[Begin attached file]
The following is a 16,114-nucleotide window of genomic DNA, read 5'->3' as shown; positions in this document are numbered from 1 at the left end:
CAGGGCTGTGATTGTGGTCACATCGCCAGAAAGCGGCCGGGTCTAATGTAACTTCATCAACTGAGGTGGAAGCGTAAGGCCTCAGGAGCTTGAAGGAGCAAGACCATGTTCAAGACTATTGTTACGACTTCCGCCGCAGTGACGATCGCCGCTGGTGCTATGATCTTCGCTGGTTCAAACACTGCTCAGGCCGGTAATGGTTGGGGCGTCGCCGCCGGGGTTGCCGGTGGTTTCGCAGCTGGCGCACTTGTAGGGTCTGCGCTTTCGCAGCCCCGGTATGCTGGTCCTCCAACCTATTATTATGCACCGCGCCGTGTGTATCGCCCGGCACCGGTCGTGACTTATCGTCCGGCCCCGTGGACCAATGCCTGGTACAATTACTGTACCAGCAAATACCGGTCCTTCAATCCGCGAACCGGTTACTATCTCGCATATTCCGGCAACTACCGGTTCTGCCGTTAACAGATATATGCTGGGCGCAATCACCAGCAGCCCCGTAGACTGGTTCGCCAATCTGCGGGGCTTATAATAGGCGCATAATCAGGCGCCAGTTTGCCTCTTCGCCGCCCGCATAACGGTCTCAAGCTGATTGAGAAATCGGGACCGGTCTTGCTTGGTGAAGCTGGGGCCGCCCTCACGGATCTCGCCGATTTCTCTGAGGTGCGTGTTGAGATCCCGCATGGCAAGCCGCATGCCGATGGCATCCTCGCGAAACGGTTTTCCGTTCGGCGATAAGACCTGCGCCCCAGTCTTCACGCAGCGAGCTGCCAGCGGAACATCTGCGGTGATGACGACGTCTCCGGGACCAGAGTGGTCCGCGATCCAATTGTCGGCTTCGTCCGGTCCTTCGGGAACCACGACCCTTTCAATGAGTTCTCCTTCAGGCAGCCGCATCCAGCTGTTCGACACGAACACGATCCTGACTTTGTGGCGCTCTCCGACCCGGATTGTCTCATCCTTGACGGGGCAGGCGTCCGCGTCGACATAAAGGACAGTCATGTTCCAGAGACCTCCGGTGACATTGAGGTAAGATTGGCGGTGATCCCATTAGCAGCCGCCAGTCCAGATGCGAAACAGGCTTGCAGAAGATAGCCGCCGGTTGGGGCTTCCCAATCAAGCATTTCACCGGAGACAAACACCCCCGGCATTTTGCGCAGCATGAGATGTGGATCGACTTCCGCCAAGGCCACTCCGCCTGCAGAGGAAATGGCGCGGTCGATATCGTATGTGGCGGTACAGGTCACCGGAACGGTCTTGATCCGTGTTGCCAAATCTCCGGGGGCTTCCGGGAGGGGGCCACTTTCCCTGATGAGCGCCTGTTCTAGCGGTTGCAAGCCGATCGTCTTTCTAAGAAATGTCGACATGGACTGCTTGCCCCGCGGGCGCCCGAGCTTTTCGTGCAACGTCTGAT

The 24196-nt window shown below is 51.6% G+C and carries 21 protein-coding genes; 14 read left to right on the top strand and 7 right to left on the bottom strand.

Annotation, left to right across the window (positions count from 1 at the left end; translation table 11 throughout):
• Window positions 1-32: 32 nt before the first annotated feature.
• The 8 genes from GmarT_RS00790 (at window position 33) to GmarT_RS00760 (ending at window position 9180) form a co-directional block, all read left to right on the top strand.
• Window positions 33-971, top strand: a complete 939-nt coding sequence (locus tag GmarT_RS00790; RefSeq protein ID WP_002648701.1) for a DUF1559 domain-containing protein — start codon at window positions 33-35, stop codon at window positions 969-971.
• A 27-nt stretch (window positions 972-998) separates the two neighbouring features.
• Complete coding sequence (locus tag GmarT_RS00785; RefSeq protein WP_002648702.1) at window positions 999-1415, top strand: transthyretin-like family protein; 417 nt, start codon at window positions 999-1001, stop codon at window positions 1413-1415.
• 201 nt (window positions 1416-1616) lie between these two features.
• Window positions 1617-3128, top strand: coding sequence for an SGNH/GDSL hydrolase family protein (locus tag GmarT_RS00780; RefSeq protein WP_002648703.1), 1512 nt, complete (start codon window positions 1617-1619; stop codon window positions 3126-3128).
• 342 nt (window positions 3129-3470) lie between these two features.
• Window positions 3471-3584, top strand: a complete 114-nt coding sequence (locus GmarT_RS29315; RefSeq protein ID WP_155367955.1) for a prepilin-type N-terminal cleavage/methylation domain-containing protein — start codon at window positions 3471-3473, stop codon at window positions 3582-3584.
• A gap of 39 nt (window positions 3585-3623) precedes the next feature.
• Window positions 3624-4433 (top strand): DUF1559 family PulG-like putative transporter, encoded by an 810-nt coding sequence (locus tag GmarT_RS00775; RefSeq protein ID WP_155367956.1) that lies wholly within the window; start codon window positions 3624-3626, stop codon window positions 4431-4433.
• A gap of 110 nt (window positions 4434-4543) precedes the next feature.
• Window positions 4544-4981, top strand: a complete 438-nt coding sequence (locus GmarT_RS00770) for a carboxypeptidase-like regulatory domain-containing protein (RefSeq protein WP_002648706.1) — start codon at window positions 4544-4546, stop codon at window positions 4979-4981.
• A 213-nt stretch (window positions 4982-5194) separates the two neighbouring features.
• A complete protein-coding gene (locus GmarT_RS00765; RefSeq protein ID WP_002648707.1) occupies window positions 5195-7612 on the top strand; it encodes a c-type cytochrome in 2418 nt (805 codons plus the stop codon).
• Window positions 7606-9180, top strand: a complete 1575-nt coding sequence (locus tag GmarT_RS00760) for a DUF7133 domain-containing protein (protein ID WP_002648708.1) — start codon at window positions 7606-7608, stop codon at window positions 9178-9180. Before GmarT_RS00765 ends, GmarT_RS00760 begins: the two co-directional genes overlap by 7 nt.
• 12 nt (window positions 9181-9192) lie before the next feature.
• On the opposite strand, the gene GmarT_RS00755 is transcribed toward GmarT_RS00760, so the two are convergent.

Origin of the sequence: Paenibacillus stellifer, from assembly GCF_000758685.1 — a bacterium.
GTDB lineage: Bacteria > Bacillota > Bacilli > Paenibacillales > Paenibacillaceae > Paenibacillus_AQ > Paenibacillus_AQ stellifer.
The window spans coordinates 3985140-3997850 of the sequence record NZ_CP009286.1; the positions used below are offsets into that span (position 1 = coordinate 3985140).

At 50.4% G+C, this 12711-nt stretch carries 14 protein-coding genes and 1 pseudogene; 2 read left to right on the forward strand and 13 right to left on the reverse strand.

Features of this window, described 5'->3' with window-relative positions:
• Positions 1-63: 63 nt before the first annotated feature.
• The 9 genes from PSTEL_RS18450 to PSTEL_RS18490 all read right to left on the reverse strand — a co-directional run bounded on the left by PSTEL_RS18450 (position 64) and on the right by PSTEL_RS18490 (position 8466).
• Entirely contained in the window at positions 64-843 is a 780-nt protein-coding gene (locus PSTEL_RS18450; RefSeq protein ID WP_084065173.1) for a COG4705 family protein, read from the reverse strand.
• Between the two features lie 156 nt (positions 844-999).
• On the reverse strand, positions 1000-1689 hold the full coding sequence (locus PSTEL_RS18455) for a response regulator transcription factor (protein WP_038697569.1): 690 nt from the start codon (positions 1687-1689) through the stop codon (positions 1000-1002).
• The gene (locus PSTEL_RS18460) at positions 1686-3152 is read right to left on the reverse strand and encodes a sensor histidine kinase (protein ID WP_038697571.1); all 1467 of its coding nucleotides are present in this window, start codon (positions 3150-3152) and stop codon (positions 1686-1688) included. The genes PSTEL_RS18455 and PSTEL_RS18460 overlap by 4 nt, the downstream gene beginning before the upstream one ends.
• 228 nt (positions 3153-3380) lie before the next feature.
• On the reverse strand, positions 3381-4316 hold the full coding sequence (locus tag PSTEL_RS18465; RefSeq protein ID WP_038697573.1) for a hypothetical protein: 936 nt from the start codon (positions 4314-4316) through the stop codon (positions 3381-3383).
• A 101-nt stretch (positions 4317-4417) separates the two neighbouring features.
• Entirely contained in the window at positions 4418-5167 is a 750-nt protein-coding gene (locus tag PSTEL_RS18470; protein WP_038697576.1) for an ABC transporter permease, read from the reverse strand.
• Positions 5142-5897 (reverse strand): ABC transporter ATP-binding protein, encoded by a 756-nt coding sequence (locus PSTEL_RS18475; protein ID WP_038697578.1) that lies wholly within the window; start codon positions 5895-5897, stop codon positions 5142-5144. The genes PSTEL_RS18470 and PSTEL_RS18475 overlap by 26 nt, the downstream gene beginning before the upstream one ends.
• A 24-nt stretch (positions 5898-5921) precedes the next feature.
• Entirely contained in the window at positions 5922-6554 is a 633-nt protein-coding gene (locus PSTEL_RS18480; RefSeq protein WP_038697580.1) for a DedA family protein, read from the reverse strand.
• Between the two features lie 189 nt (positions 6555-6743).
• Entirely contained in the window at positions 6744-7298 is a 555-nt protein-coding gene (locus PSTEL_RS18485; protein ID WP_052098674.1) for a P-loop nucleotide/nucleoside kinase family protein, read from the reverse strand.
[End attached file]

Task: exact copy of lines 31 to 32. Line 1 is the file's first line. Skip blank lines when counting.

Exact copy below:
• Between the two features lie 156 nt (positions 844-999).
• On the reverse strand, positions 1000-1689 hold the full coding sequence (locus PSTEL_RS18455) for a response regulator transcription factor (protein WP_038697569.1): 690 nt from the start codon (positions 1687-1689) through the stop codon (positions 1000-1002).